When Should I Change My Furnace's Air Filter?

February 26, 2015

Every once in a while we’re asked what is the most important thing that Houston area homeowner's can do to maintain their air conditioning and heating system between their scheduled PLUS Maintenance Tune-ups? The answer is simple this; remember to change the heating and air conditioning air filter. Replacing furnace and return air filters is extremely important to the effectiveness of your HVAC system, not to mention your home's air quality. Research suggests that indoor air pollution is one of the top five environmental health risks? We know it's the last thing on your mind, but this is really important stuff. Changing the air filters is not a tough thing to do for most Houston homeowners, but there are often two obstacles to actually accomplishing this task:

  1. Understanding just how often to change your furnace or air conditioner filter.
  2. Replacing them at the proper time.

When To Change Your Air Filters

Most filters have a timeline printed on the packaging. It may read "Lasts up to 3 months" or "Change filter every 90 days". Look around at the store and you'll see that some are designed to only last one month, while other manufacturers (like Honeywell) have created media air cleaners with filters meant to be changed once every 6-12 months. The standard seems to be once every 3 months for most higher quality filters, but we have a rule of thumb that we recommend our customers to go by. If the filter is dirty, change it! A dirty air filter can exacerbate or cause damage to pricey parts, like your compressor, so it's best to change it out more often than not. If you want to listen to the manufacturer's recommended limit, we suggest marking the date on the filter when you swap it out, and setting a reminder for yourself in your phone or on a calendar. Also note that your filter manufacturer sometimes has a different recommendation from your HVAC equipment manufacturer.

Figuring out how often to change your air filters hinges on several factors:

  • Type of filter your A/C system requires
  • The overall air quality of your Houston area home
  • Pets – Cats, dogs, birds, etc.
  • Number of people in the home
  • The level of air pollution and construction around the home

For your typical 1"-3" air filters, the OEM specs basically tell you to change them every 30-60 days, which is actually a great rule of thumb. But general rules aren't always for everybody. If you have to tolerate light to moderate allergies, you may need to upgrade the air filter or change them even more often than OEM specifications. On the other hand, if you're in a remote area, own a seldom occupied home (like a vacation home) or an area where there are fewer cars around, changing your air filter every 12-months may be quite sufficient. Why do we call out our beloved pets? They have a tendency to shed, which can clog your air filter quick. Of course, the air filter is just doing its job by trapping pet hair and dander, but exceptionally dirty filters can cause weak HVAC performance.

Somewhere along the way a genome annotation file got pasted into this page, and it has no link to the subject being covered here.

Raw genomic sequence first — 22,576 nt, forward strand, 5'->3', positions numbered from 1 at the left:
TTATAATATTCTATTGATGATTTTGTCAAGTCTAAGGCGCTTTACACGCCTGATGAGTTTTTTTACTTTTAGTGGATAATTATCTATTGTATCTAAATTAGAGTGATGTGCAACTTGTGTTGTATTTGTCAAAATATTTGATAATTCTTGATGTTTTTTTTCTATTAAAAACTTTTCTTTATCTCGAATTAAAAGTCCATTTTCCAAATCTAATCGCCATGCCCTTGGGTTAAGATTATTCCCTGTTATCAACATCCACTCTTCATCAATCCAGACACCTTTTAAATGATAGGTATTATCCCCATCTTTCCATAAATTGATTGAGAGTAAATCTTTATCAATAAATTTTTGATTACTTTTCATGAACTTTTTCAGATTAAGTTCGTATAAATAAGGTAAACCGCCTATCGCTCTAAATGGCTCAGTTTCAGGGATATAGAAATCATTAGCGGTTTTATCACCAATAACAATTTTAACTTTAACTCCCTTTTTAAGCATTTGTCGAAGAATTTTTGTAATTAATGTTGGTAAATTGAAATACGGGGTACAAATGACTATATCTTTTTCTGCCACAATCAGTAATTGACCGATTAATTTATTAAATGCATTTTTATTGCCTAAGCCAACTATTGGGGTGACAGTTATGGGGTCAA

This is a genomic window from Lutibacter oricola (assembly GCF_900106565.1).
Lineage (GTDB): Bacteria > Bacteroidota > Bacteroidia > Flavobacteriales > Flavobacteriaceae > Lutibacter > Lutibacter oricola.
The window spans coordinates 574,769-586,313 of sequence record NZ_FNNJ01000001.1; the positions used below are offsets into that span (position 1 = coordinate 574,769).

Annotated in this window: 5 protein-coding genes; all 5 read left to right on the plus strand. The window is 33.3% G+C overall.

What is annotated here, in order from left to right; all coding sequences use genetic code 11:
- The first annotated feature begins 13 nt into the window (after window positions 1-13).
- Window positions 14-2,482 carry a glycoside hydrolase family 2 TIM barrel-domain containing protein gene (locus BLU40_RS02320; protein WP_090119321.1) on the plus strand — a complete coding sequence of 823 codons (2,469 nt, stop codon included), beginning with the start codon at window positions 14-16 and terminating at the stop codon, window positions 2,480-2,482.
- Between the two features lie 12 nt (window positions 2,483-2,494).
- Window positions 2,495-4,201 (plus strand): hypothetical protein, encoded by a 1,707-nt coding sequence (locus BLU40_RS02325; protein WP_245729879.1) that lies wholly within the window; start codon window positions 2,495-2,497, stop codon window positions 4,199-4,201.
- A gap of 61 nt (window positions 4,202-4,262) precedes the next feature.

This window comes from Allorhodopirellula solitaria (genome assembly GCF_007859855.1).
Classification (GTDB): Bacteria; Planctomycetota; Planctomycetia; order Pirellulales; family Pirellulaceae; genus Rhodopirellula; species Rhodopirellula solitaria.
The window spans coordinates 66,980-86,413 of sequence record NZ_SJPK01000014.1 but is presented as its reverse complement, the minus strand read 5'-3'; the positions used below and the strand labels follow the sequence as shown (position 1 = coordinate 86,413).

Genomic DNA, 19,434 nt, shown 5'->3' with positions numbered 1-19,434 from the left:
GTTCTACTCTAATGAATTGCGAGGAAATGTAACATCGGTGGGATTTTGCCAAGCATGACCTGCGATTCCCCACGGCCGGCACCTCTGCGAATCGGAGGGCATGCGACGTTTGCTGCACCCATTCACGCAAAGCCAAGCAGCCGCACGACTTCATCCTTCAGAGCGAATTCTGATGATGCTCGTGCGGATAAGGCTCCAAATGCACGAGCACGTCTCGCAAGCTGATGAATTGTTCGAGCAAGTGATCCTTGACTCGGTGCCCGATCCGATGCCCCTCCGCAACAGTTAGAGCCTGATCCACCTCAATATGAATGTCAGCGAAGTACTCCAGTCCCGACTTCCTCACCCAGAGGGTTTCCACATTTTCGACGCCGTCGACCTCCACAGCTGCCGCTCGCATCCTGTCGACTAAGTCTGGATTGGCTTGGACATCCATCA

In summary:

  • Seldom used home or single occupant homes without pets or allergies: Change 6-12 months
  • Common suburban home without pets: Change every 90 days
  • House with a pet: Change every 60 days
  • More than one pet or have allergies: Change every 30-45 days

How To Remember To Change Air Filters

It's simple; sign up for the Service Experts Email Club. This is a great to receive discounts on service, tips and other helpful information directly to your email. But wait… there’s more, your email subscription preferences let’s you set a reminder to change your Houston area home's air filter every 30, 60, 90, 120 or 365 days, or a specific date of your choice.

How to replace your return air filter

Most of you know how to replace the air filter in their system, but some houses have an extra filter in the return ductwork. Whether you have one or not is dependent on which HVAC system you have. Your system is engineered to handle a set amount of pressure in your house, and the more filters you have the harder the blower motor works, which can shorten the life of your system if it isn't designed for it. Discovering whether you have a return filter and replacing it is easy:

  1. Find your return air vents.
  2. Some covers have screws and some have tabs. Unscrew or pull tabs to take off the wall.
  3. Check for a filter. If one is there, pull it out and note the size.
  4. Verify the filter type is the one recommended by the manufacturer.
  5. If filter is dirty, replace with the manufacturer's recommended filter of the same size and type.
Incredible though it may seem, filters can really impact your home's airflow, which is why we recommend referring to the manufacturer. A higher quality HEPA filter that is designed to catch finer dust will reduce airflow more than a cheaper filter. With restricted airflow comes increased pressure on your system, so you should verify that your HVAC system was made to handle it. Otherwise, you might experience lowered heating and cooling efficiency in your home, and unit parts may die off much faster than the standard.

 

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